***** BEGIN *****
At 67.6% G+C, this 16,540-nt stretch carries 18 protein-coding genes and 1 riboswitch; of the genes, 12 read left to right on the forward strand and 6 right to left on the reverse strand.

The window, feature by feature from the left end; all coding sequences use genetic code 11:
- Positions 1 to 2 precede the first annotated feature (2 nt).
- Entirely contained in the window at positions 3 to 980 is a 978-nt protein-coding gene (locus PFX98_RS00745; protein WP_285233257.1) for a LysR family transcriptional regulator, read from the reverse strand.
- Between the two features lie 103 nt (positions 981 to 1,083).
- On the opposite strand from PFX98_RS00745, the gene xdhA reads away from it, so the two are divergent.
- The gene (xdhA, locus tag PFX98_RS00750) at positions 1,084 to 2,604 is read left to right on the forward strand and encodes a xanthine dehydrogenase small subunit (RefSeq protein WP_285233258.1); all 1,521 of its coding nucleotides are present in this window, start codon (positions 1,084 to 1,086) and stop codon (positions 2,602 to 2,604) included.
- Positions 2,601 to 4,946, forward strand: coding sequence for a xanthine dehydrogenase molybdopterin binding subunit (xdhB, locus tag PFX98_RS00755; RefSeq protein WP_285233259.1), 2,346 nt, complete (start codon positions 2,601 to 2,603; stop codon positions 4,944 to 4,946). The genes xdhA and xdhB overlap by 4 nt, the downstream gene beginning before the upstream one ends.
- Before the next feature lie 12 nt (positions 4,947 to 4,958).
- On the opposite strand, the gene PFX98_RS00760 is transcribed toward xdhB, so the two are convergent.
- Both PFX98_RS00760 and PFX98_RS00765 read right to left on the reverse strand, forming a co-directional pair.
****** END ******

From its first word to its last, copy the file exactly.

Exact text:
At 67.6% G+C, this 16,540-nt stretch carries 18 protein-coding genes and 1 riboswitch; of the genes, 12 read left to right on the forward strand and 6 right to left on the reverse strand.

The window, feature by feature from the left end; all coding sequences use genetic code 11:
- Positions 1 to 2 precede the first annotated feature (2 nt).
- Entirely contained in the window at positions 3 to 980 is a 978-nt protein-coding gene (locus PFX98_RS00745; protein WP_285233257.1) for a LysR family transcriptional regulator, read from the reverse strand.
- Between the two features lie 103 nt (positions 981 to 1,083).
- On the opposite strand from PFX98_RS00745, the gene xdhA reads away from it, so the two are divergent.
- The gene (xdhA, locus tag PFX98_RS00750) at positions 1,084 to 2,604 is read left to right on the forward strand and encodes a xanthine dehydrogenase small subunit (RefSeq protein WP_285233258.1); all 1,521 of its coding nucleotides are present in this window, start codon (positions 1,084 to 1,086) and stop codon (positions 2,602 to 2,604) included.
- Positions 2,601 to 4,946, forward strand: coding sequence for a xanthine dehydrogenase molybdopterin binding subunit (xdhB, locus tag PFX98_RS00755; RefSeq protein WP_285233259.1), 2,346 nt, complete (start codon positions 2,601 to 2,603; stop codon positions 4,944 to 4,946). The genes xdhA and xdhB overlap by 4 nt, the downstream gene beginning before the upstream one ends.
- Before the next feature lie 12 nt (positions 4,947 to 4,958).
- On the opposite strand, the gene PFX98_RS00760 is transcribed toward xdhB, so the two are convergent.
- Both PFX98_RS00760 and PFX98_RS00765 read right to left on the reverse strand, forming a co-directional pair.